I jobbed around for a time and ended with a seven-night-a-weeker in late 1934 at the Dutch Mill, a fairly large old white house that had been converted into a beer garden. It was run by Andy Daley, one of the decentest people I ever met. Maybe I’m prejudiced, though. He raised our pay from $1.00 to $1.25 a night, and that extra $1.75 more than paid for a weekly bus ticket to get to the place.
The boys who came to the Mill hung around in the barroom. Those that caught a turn in the Mill now and then played tong, discussed the prospects of the Cleveland Indians, and called each other “Lubert.” Where the name came from, I never knew. The lucky guys with steady jobs on the three to eleven shift came in after eleven and always had a couple of beers.
The usual patrons of the Mill were nice couples, who spruced up their old clothes and put a good face on the situation. Then there were the K.M.s, the kitchen mechanics who worked in some of the big homes on the North Side. They came in in twos, sat down, and ordered a Coke or beer, which they could, if necessary, nurse the whole night. Andy didn’t mind. He knew that when they got up to dance, some of the guys from the bar would cut in and probably buy them a round.
Three of them who habitually came in beat anything they had in Hollywood. After a time I could tell they came more on business than recreation. There is nothing like a Great Depression to make marriage attractive to young girls, and the K.M.s had their eyes on the guys at the bar, especially those who came in after 11:00 P.M.
Like everything else, sex was subdued in the 1930s. The boys, regardless of religion or national background (or most backgrounds, anyway), had a sort of mystical respect for the good girl, which was the only kind they would consider marrying. The K.M.s knew this and behaved accordingly.
If marriage considerations shaped up the girls of the period, the gruesome stories about the treatment of social disease—this was before the wonder drugs—did the same for the majority of the boys. Only the hard pressed or foolish would mess around with the nymphs, as they were called.
The managers tried to keep the nymphs out of their joints, but one occasionally came to the Dutch Mill, and another to the Mayfair Tavern when I played there. The nymph to end all nymphs was one at the Shamrock in Warren, who, one Saturday night, went from parked car to parked car and serviced about twenty daring guys. I always felt sorry for the nymphs. The last time I saw the one at the Mayfair, she was an eighty-pound skeleton, but still going strong. No doubt they have all long since passed to their reward, and my hope is that the Lord went easy on them because they sure got little of the good life down here.
My particular problem at these joints was to get the people up and dancing. If we played the wrong songs, the couples would have a beer and leave, and the manager would take notice and be unhappy. If the couples were in their twenties or thirties, I’d call “Say It Isn’t So,” “It’s the Talk of the Town,” or something else slow and sweet. If that didn’t stir them, I’d try something with lift like “The Object of My Affection,” and if they still kept their seats, there was nothing to do but play “Stardust,” which, short of the national anthem, was the best getter-upper ever written.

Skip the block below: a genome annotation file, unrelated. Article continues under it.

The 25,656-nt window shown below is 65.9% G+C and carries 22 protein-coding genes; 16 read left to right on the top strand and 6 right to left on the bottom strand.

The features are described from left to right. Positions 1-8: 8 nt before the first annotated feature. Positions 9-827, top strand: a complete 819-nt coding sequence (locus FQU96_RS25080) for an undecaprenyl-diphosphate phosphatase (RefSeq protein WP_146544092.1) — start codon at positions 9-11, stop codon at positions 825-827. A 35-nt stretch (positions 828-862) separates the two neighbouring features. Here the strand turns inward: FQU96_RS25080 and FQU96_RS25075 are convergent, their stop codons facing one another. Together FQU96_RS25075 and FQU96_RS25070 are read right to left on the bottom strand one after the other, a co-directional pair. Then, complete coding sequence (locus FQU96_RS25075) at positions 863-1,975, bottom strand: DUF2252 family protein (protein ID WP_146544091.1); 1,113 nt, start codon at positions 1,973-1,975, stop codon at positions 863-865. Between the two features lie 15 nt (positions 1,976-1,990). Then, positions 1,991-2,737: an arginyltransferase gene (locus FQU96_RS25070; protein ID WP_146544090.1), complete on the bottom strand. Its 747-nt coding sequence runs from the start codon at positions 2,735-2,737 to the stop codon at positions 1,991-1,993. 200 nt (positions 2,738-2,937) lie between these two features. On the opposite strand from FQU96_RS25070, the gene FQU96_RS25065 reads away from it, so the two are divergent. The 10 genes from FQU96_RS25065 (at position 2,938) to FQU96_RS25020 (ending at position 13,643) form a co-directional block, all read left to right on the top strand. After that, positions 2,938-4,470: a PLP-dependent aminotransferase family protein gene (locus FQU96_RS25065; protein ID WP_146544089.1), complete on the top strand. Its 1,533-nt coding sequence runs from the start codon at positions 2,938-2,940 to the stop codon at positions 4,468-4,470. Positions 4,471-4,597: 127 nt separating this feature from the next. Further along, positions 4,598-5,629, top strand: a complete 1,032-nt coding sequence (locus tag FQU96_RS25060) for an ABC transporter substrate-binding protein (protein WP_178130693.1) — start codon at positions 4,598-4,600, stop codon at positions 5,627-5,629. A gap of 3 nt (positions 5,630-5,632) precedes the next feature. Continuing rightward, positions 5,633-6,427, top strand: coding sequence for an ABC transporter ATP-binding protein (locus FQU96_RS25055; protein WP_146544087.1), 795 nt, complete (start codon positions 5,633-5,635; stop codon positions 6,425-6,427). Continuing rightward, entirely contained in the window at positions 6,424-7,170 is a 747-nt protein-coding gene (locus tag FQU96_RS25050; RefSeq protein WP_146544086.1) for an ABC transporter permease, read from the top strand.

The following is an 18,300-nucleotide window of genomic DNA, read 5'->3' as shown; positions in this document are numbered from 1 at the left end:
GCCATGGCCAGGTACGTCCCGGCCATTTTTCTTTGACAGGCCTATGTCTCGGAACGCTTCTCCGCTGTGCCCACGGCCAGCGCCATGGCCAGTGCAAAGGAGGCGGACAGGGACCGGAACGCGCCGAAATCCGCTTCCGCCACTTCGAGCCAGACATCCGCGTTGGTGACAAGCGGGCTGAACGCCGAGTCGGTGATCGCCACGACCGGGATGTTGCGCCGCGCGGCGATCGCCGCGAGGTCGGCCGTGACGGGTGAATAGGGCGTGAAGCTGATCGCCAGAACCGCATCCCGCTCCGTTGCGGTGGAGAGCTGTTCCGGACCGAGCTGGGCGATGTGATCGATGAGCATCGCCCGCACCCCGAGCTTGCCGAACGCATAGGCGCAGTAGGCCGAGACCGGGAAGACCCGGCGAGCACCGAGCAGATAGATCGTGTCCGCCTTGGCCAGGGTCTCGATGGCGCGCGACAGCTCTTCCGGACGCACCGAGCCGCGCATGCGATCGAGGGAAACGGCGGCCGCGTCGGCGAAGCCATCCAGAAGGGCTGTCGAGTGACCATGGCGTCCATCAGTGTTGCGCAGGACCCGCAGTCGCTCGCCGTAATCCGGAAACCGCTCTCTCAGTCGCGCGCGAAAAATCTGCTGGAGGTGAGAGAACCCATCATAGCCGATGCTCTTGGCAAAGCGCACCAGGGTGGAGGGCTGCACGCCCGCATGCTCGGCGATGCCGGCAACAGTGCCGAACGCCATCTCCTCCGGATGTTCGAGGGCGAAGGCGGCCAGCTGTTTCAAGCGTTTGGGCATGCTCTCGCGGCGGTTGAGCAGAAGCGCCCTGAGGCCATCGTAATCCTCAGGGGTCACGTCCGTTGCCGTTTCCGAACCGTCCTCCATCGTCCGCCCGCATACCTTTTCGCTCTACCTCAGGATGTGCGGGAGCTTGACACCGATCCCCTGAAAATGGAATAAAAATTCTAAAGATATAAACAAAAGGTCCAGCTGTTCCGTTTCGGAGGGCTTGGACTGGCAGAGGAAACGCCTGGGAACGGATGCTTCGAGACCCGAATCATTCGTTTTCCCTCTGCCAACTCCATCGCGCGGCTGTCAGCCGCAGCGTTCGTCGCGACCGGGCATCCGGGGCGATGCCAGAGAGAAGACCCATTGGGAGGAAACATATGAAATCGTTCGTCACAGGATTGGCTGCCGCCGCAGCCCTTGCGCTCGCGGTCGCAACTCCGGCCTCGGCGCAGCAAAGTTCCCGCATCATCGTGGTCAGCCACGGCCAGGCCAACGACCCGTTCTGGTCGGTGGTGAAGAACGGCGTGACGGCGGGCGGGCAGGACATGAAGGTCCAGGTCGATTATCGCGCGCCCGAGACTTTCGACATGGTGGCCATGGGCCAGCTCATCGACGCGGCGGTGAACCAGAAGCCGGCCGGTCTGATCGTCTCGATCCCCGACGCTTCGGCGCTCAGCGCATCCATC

Of course, getter-uppers came and went. No tune I ever played made a hit like “The Music Goes ’Round and ’Round.” The people went wild about it. We might have to play it five times in a night. But it lacked staying power. The “Beer Barrel Polka” had a lot more of this and taught thousands of Americans a new way to dance. It was still going strong when I left for the service.
I played hundreds of tunes and worked with hundreds of musicians. Most of us were “never-weres,” and “never-would-bes,” but occasionally I played with someone who had made it to the big time and for one reason or another had slipped down again. One violin player had been with the Cleveland Orchestra, and a number had been “on the road” with different bands. But I remember especially Tess Schaffer and May Bloom. They had banged pianos in the local theaters for the silents and had had to follow the mood on the screen, which meant going slow and tender, then fast and loud without having much to do with rhythm as such. They made the transition all right but never could quite fit because they used music.
Music cost too much. In our situation we had to pick up new tunes and words from the radio. One of the piano men I played with the longest, Frank Brindle, I doubt could even read music. But I could play through a tune quietly and he’d reproduce it in no time at all in either C or G, which meant I was always in three or four sharps. No one would invite Frank to play at Carnegie Hall. But on the other hand, the Carnegie Hall guys could not have made it with us. None of them had the heavy left hand that Frank used to pound out the beat.
There were musicians and musicians and also joints and joints. We were at a low point when we played the Bucket of Blood and at a high point when we played a new country club, a layout like you see in the movies with a roulette wheel, tables for playing 21, and guys in formal wear. We didn’t last too long at this club. The people there had money and weren’t our people. Besides, they expected at least an eight-piece band.